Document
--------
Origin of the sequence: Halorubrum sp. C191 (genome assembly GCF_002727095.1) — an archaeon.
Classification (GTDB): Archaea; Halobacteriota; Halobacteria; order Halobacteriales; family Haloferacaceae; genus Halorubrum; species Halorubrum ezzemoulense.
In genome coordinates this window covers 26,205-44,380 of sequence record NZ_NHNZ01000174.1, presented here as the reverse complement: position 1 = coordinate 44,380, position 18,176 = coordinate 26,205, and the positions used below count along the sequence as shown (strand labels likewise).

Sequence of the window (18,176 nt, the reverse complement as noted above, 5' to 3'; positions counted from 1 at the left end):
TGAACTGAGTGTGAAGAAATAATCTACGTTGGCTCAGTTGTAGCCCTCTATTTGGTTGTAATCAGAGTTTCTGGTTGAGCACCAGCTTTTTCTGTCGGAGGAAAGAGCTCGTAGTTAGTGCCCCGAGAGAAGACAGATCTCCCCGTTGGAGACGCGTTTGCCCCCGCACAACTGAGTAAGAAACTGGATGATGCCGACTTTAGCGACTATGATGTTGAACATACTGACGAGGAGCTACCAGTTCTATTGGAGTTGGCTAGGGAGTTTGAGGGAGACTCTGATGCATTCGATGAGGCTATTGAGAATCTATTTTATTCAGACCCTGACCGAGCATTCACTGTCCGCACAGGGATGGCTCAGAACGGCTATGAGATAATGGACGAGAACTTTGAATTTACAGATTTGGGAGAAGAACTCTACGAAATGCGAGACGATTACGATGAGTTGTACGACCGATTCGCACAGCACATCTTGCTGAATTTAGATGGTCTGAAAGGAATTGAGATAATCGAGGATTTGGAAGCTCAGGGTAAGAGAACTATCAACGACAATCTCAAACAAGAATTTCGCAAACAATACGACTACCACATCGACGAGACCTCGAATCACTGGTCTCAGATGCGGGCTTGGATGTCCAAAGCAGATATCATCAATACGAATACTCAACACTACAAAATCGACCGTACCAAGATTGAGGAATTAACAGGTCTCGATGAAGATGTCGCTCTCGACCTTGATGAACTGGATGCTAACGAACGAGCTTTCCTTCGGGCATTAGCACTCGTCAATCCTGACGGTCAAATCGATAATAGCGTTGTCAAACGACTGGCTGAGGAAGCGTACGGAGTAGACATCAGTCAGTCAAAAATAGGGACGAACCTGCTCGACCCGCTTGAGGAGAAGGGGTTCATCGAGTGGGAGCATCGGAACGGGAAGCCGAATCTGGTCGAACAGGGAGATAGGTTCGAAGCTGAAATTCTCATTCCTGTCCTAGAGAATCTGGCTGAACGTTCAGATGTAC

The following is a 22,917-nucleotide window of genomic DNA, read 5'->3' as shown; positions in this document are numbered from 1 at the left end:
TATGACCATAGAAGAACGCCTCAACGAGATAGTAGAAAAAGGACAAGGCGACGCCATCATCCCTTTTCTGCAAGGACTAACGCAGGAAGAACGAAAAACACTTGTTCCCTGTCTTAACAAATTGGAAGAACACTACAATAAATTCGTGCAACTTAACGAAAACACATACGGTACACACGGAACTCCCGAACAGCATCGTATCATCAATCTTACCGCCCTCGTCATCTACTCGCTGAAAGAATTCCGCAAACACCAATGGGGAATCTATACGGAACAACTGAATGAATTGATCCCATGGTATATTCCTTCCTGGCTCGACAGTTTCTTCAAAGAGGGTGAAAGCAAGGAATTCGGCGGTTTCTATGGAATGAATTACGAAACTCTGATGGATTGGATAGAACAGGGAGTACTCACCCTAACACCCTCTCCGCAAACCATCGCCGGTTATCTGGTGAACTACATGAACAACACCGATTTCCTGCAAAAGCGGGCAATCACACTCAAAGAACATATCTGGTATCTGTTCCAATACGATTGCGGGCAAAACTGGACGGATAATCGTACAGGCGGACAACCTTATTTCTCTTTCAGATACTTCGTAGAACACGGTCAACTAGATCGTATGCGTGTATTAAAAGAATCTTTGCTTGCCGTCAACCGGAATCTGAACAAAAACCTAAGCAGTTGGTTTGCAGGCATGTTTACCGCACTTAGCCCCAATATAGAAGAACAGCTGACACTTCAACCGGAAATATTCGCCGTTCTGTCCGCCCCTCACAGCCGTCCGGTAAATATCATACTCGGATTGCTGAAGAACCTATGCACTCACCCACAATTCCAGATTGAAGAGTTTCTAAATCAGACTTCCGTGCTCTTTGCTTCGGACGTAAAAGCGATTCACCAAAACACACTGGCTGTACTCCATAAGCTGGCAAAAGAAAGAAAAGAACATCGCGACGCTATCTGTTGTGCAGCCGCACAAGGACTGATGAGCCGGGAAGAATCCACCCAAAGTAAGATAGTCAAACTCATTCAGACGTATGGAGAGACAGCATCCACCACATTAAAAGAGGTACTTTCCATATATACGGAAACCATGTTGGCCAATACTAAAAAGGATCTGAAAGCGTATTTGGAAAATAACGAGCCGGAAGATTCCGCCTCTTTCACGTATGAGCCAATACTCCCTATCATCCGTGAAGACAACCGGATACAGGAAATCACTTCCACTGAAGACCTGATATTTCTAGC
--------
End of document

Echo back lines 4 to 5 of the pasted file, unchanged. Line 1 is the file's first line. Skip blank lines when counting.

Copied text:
Sequence of the window (18,176 nt, the reverse complement as noted above, 5' to 3'; positions counted from 1 at the left end):
TGAACTGAGTGTGAAGAAATAATCTACGTTGGCTCAGTTGTAGCCCTCTATTTGGTTGTAATCAGAGTTTCTGGTTGAGCACCAGCTTTTTCTGTCGGAGGAAAGAGCTCGTAGTTAGTGCCCCGAGAGAAGACAGATCTCCCCGTTGGAGACGCGTTTGCCCCCGCACAACTGAGTAAGAAACTGGATGATGCCGACTTTAGCGACTATGATGTTGAACATACTGACGAGGAGCTACCAGTTCTATTGGAGTTGGCTAGGGAGTTTGAGGGAGACTCTGATGCATTCGATGAGGCTATTGAGAATCTATTTTATTCAGACCCTGACCGAGCATTCACTGTCCGCACAGGGATGGCTCAGAACGGCTATGAGATAATGGACGAGAACTTTGAATTTACAGATTTGGGAGAAGAACTCTACGAAATGCGAGACGATTACGATGAGTTGTACGACCGATTCGCACAGCACATCTTGCTGAATTTAGATGGTCTGAAAGGAATTGAGATAATCGAGGATTTGGAAGCTCAGGGTAAGAGAACTATCAACGACAATCTCAAACAAGAATTTCGCAAACAATACGACTACCACATCGACGAGACCTCGAATCACTGGTCTCAGATGCGGGCTTGGATGTCCAAAGCAGATATCATCAATACGAATACTCAACACTACAAAATCGACCGTACCAAGATTGAGGAATTAACAGGTCTCGATGAAGATGTCGCTCTCGACCTTGATGAACTGGATGCTAACGAACGAGCTTTCCTTCGGGCATTAGCACTCGTCAATCCTGACGGTCAAATCGATAATAGCGTTGTCAAACGACTGGCTGAGGAAGCGTACGGAGTAGACATCAGTCAGTCAAAAATAGGGACGAACCTGCTCGACCCGCTTGAGGAGAAGGGGTTCATCGAGTGGGAGCATCGGAACGGGAAGCCGAATCTGGTCGAACAGGGAGATAGGTTCGAAGCTGAAATTCTCATTCCTGTCCTAGAGAATCTGGCTGAACGTTCAGATGTAC